Thick smoke blankets the floor of a dirty laboratory as a 185 pound monster takes a gun and guides it towards its own head. The woman holding the gun is the monster’s lover. The monster isn’t a monster; but a victim. Howard Shore’s gothic but heartbreaking score pumps emotion into a heartbeat that is silenced by a gunshot. Sound like a Greek tragedy's climax to you? Well it is. With a little Science Fiction mixed in with it. The trouble starts when Seth Brundle (Jeff Goldbloom), a brilliant but eccentric scientist attempts to woo investigative journalist Veronica Quaife (Geena Davis) by offering her a scoop on his latest research in the field of matter transportation. Of course it wouldn’t be a horror movie unless some experiment went wrong. Brundle thinks he’s ironed out the last problem as he successfully transports a living creature, but when he attempts to teleport himself a fly enters one of the transmission booths, and one of the greatest cult films of all time begins.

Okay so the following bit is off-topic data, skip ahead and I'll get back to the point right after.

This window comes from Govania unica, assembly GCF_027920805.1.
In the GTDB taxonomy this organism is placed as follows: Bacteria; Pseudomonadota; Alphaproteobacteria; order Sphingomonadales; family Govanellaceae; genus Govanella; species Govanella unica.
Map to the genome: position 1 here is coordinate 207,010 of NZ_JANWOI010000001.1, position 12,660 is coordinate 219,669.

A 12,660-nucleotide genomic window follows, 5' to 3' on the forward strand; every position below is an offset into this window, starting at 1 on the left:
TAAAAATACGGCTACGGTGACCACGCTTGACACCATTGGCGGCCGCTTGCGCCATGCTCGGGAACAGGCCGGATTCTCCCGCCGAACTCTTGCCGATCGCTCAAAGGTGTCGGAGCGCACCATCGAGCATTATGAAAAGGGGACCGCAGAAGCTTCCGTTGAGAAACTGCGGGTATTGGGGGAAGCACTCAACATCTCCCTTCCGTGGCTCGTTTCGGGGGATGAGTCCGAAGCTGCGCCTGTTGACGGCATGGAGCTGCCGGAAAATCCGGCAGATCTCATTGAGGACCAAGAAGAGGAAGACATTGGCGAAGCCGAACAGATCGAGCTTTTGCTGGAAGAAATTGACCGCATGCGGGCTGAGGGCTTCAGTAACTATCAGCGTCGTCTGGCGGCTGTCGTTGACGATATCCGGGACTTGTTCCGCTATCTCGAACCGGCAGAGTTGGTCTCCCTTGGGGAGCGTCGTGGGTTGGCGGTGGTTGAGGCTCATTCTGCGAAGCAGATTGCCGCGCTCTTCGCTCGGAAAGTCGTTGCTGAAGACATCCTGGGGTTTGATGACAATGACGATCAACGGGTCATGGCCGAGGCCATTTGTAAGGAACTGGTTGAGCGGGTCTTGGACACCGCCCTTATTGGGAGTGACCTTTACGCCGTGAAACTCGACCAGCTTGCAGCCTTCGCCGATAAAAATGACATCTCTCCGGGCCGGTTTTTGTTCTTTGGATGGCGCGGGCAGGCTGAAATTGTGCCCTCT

David Cronenberg’s dark love story is just about as good as film gets. First, the film’s ugly surface horrifies its viewers with its unrivaled makeup and special effects. Goldbloom’s transformation is just as terrifying as it was 24 years ago. Davis’s transformation is also a powerful asset to the film when we see her tormented by the complications of her new love’s mutation. She ends up learning the same lesson that we all have to face someday; if you love someone, blow their brains out. Of course it’s what’s underneath this entire project that makes it a true accomplishment. The film uses the nature of metamorphosis to create an allegory that addresses humanity’s moral ambiguity. Sound complicated? It’s really quite simple when watching the movie. Cronenberg doesn’t stop there and is even able throw in some social commentary on abortion and genetic engineering. Once you take a step back and look at the entire project it’s hard to label it anything besides an undisputable masterpiece.